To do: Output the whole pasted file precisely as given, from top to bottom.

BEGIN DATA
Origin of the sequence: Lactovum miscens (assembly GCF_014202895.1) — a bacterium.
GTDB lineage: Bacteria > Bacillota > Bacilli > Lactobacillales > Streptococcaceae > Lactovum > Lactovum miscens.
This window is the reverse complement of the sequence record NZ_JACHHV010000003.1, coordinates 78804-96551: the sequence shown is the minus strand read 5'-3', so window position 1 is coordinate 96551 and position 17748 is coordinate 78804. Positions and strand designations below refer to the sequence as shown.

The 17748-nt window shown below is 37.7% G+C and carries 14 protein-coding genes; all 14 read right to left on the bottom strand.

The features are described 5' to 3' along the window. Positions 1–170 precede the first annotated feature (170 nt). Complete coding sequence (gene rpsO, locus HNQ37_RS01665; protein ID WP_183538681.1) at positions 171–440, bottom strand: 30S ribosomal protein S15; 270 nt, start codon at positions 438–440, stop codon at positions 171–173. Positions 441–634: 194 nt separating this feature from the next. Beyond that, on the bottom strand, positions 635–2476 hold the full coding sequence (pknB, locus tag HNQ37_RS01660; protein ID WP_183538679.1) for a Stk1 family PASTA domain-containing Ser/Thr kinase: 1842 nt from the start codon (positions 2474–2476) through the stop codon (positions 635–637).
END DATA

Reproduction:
Origin of the sequence: Lactovum miscens (assembly GCF_014202895.1) — a bacterium.
GTDB lineage: Bacteria > Bacillota > Bacilli > Lactobacillales > Streptococcaceae > Lactovum > Lactovum miscens.
This window is the reverse complement of the sequence record NZ_JACHHV010000003.1, coordinates 78804-96551: the sequence shown is the minus strand read 5'-3', so window position 1 is coordinate 96551 and position 17748 is coordinate 78804. Positions and strand designations below refer to the sequence as shown.

The 17748-nt window shown below is 37.7% G+C and carries 14 protein-coding genes; all 14 read right to left on the bottom strand.

The features are described 5' to 3' along the window. Positions 1–170 precede the first annotated feature (170 nt). Complete coding sequence (gene rpsO, locus HNQ37_RS01665; protein ID WP_183538681.1) at positions 171–440, bottom strand: 30S ribosomal protein S15; 270 nt, start codon at positions 438–440, stop codon at positions 171–173. Positions 441–634: 194 nt separating this feature from the next. Beyond that, on the bottom strand, positions 635–2476 hold the full coding sequence (pknB, locus tag HNQ37_RS01660; protein ID WP_183538679.1) for a Stk1 family PASTA domain-containing Ser/Thr kinase: 1842 nt from the start codon (positions 2474–2476) through the stop codon (positions 635–637).